Decision-making is certainly not at its best when the individual is suffering from addiction. Addiction can result in the addict making poor decisions that will have an enormous negative impact on their life. This can mean that the affected person becomes involved in illegal practices, such as drink driving offences. This happened to Michael Puncheon, who was spotted drink driving by police officers and then proceeded to drive at over 100 miles per hour along two motorways in an attempt to get away from them.
Thirty-one-year-old Puncheon was spotted by officers as he was driving his van slowly, in the middle of two lanes, in the early hours of the morning one day in November 2016. Officers signalled him to pull over, and he did; however, once the police officers got out of their vehicle and approached his van, Puncheon sped away in an attempt to escape. It was heard that Puncheon, who was intoxicated at the time, drove over twenty miles from Rickmansworth to Luton before police eventually stopped him. He drove at 100 miles per hour along both the M1 and M25 as he tried to get away from the officers.
Douglas Page, prosecuting, said, “They pulled the vehicle over. An officer in full uniform got out. As soon as he reached the van, Mr Puncheon sped off. The officers gave chase. Mr Puncheon drove onto the M25 towards Watford, recording speeds in excess of 100 mph. He joined the M1 at junction 21 and headed north towards Luton, again in excess of 100 mph. A traffic unit joined the pursuit from junction 9, and he exited at junction 10, carrying onto Airport Way.”
Three police vehicles were involved in the chase, but Puncheon eventually smashed into a barrier and stopped his van; at this point, he was surrounded but reversed his van into one of the police cars before running off. He was chased and caught by one of the police officers and was arrested.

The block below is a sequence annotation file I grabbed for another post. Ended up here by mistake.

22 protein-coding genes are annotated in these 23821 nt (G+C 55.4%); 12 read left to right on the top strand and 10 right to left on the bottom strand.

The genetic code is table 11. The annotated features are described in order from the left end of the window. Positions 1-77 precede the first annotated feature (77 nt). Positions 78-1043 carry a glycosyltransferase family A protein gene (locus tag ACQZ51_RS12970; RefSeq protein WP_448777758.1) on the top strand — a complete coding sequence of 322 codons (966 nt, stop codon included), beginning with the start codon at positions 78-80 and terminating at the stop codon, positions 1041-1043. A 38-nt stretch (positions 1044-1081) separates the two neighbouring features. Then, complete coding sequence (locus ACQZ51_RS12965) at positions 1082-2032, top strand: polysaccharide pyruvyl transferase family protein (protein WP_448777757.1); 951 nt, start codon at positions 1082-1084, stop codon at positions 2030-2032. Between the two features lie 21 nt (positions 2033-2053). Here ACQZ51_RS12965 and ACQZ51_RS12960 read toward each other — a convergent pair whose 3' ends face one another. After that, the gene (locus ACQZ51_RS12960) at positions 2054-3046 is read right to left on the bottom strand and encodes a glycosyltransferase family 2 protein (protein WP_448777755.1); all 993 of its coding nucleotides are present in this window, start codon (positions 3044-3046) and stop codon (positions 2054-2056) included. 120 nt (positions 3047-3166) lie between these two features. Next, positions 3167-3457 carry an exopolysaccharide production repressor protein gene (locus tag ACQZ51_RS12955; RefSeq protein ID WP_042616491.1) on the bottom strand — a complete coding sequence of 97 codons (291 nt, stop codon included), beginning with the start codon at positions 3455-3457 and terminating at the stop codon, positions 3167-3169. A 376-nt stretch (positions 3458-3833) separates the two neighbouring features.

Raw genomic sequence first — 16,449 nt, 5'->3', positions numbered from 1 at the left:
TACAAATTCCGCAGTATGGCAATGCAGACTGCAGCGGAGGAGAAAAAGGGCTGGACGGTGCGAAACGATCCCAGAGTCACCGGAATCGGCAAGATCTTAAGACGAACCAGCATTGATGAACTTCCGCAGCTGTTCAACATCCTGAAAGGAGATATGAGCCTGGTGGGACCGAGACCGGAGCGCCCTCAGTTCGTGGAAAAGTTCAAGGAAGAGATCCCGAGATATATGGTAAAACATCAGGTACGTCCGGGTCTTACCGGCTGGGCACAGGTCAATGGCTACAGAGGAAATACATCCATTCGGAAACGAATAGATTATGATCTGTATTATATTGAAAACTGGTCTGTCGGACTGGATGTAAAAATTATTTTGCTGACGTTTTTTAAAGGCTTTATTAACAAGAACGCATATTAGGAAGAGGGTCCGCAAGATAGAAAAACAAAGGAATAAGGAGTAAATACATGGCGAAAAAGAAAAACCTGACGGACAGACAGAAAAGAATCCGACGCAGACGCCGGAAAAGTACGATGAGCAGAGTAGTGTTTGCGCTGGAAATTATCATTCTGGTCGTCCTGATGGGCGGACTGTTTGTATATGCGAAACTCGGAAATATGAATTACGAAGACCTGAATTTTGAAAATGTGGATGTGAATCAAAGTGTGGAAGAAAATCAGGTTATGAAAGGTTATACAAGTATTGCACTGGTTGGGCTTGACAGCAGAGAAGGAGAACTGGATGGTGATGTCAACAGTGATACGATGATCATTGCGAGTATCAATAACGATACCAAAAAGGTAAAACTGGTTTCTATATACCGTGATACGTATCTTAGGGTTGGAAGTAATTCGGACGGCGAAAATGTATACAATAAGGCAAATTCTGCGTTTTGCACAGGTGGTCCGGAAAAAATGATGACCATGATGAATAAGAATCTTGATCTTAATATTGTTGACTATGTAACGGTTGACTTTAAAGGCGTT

When breathalysed, his reading came in at 60; the legal limit is 35. He refused to comment when questioned by police. Puncheon pleaded guilty to drink driving, dangerous driving and having cocaine on his person; the court heard that this was his second drink-driving charge. His defence, Tim Clarke, said that Puncheon began abusing drugs at the age of seventeen and since then has developed a serious addiction. He provided references to the judge, which showed that Puncheon had been taking necessary steps towards overcoming his drug and alcohol addiction.
He was handed a twelve-month sentence, suspended for two years and ordered to carry out 200 hours of community service, along with ten days of rehabilitation. He was also ordered to pay £1,200 in prosecution fees and given a three-year driving ban in which he must complete an extended test before he is given a licence back. Recorder John Brooke-Smith explained, “This was a shocking piece of driving. It is a miracle no-one was hurt. It is made worse that you have a previous conviction in 2010. The feature of your case, which enables me to suspend the sentence, is that you appear to have recognised the challenges of alcohol and drug addiction and have taken steps to address it.”
Help and Support
For someone who is dealing with an addiction, it can be difficult to make sound decisions. Very often, their judgement and decision-making skills are clouded. You may find that you are in this position and are unsure of the correct steps to take in regards to overcoming the addiction for good. If this is the case, then get in touch with us here at Recovery Lighthouse. If you chose us for your addiction treatment, we would ensure that you feel comfortable and safe in our clinic while receiving the best possible help. If you have any queries or need further information, contact us today; we will be more than happy to help.
- Sentenced: Watford drink driver who led police on 20-mile chase before crashing into health centre (Watford Observer)